Don’t send marketing without it: Amex fails on consent

FS_american-express_dont-live-without-it-2American Express may have recently reprised its 1970s strapline by urging customers “Don’t Live Life Without It” but it seems the company is still following decades old data protection laws, too, after being found guilty of sending more than 4 million marketing emails without consent.

The issue emerged when the Information Commissioner’s Office started receiving complaints from Amex customers who were getting marketing emails despite having opted out from them.

The emails included details on the rewards of shopping online with Amex; getting the most out of using the card and encouraging customers to download the Amex app. Amex had rejected its customers’ complaints saying the emails were servicing emails and not marketing.

During the investigation the ICO found that Amex had sent over 50 million, of what it classed as, servicing emails to its customers.

The ICO revealed that for nearly 12 months, between June 1 2018 and May 21 2019, 4,098,841 of those emails were marketing emails, designed to encourage customers to make purchases on their cards which would benefit Amex financially.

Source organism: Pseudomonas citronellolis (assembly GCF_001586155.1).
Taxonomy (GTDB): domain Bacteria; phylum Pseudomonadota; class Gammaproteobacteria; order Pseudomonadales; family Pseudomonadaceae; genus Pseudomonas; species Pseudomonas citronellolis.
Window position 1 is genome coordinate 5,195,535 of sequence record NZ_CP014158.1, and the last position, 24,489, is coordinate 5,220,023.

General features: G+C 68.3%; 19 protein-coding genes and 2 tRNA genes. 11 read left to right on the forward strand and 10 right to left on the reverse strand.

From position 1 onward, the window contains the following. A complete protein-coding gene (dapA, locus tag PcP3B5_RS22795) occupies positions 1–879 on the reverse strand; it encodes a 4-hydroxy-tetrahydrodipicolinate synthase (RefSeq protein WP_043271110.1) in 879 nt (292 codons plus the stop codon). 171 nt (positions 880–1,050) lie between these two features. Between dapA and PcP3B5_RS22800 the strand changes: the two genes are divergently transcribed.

It was a deliberate action for financial gain by the organisation, and Amex did not even review its marketing model following customer complaints.

The ICO concluded Amex was in breach of the Privacy & Electronic Communications Regulations (PECR) and fine the firm £90,000.

ICO head of investigations Andy Curry said: “This is a clear example of a company getting it wrong and now facing the reputational consequences of that error.

“The emails in question all clearly contained marketing material, as they sought to persuade and encourage customers to use their card to make purchases. Amex’s arguments, which included, that customers would be disadvantaged if they weren’t aware of campaigns, and that the emails were a requirement of its credit agreements with customers, were groundless.

“Our investigation was initiated from just a handful of complaints from customers, tired of being interrupted with emails they did not want to receive. I would encourage all companies to revisit their procedures and familiarise themselves with the differences between a service email and a marketing email, and ensure their email communications with customers are compliant with the law.”

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